Many months ago I modified my story The Spare Midge to make its ending less grim. I even explained my thinking in a post. A while later I read the modified version and decided it did betray the original and, moreover, fell flat. So I have restored the original ending.

In general I decided to accept the grimness of my earlier works. To that end, I also removed a couple of distracting things from The Spare Midge collection, which is now tighter and more tonally consistent.

Indeed I even put my grimmest story, The Amputated Man, into my other collection The Chicken Bone. I have always found this story rather cruel; yet it seems to me to be effective, too. It definitely darkens the collection. It also seems to fit.

I am done fussing with my earlier works.

P.S. The Endless Batteries was removed from The Spare Midge and restored to its original form as a chapterbook. I have not published this on Amazon or the like. I probably won't. But for the sake of my oeuvre, it is now as it should be.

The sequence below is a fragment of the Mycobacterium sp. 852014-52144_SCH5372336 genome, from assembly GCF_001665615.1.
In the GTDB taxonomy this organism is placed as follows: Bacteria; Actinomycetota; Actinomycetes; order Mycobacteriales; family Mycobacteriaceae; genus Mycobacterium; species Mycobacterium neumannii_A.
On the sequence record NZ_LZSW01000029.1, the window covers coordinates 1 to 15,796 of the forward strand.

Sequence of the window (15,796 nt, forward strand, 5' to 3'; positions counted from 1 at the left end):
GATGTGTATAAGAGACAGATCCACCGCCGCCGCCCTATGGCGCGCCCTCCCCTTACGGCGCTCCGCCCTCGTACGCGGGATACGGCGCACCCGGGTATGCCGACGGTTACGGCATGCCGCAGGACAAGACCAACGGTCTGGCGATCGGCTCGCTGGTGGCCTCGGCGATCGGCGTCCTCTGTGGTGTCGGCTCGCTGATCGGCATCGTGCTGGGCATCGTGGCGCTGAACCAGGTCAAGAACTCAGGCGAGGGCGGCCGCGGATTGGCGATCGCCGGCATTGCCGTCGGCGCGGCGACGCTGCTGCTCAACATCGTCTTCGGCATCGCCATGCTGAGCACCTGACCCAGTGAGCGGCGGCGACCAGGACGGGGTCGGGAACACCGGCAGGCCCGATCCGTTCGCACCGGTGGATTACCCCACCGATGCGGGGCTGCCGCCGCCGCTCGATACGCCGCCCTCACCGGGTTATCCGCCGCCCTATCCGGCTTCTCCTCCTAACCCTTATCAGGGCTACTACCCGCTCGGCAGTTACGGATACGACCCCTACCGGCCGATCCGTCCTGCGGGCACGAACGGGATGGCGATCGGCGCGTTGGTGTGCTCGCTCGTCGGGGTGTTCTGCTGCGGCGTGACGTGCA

Now at Periblogion
Soon I Will Orbit Away Again
Monday, March 4, 2019 4:16 am
So, I wrote a sequel to Some Things Missing From Her Profile. I submitted it to StoryHack (which originally published Some Things). I've been trying to write this sequel since 2017. I only finished it twelve hours before submissions closed on January 1st. Since I perfect as I write, only the last few pages were "first draft." A few days later I sent a revision, which was graciously allowed. I am awaiting judgment now.

Then I wrote a story for an SF anthology about asteroids. Submissions for that closed on March 1st. Also awaiting judgment.

Meanwhile, word is that the Pluto anthology, which will include a story of mine, has resumed production. Presumably that means the Luna anthology, to which I also submitted, has also resumed production; but no official word on that, nor on whether my Luna story has even been accepted.